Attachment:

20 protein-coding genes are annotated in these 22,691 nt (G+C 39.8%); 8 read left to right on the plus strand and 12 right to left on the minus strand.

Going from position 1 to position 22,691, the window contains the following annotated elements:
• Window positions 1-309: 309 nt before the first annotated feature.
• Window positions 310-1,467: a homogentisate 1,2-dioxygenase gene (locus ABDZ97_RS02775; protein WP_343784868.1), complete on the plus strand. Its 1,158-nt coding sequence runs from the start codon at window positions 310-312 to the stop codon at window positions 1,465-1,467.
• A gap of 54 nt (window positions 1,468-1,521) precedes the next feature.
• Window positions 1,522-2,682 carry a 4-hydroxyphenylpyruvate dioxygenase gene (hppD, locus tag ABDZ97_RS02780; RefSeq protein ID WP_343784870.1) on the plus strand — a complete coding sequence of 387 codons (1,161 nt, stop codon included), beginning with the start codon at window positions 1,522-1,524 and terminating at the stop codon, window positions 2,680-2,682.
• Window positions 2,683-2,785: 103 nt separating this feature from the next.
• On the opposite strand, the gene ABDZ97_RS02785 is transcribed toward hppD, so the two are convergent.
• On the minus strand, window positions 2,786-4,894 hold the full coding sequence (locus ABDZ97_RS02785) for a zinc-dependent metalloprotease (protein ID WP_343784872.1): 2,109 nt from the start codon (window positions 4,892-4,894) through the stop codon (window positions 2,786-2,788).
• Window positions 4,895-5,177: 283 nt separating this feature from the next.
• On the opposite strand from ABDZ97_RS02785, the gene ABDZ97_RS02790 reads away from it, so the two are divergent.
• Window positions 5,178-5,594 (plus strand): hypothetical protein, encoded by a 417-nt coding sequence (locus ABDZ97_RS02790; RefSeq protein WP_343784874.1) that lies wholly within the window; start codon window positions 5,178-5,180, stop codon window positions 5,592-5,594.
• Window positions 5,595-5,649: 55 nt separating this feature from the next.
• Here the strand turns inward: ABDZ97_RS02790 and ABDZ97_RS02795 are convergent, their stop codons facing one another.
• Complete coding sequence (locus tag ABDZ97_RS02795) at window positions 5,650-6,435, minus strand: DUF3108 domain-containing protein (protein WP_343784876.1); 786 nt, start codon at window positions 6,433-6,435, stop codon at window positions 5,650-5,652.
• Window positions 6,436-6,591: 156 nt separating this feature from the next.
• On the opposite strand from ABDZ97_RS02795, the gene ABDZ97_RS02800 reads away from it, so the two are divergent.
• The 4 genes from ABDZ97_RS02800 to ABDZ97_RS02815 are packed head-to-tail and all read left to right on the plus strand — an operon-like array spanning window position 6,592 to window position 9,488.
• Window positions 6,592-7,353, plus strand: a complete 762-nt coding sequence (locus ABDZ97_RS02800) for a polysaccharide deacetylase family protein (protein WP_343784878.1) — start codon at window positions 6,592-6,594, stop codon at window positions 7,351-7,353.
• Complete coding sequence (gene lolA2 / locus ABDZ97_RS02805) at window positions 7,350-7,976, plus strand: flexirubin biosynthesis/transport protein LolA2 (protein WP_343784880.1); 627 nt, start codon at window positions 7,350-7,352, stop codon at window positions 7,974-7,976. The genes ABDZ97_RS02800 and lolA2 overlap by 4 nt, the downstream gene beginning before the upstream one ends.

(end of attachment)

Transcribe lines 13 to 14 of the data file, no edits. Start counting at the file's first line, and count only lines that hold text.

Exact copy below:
• Window positions 5,595-5,649: 55 nt separating this feature from the next.
• Here the strand turns inward: ABDZ97_RS02790 and ABDZ97_RS02795 are convergent, their stop codons facing one another.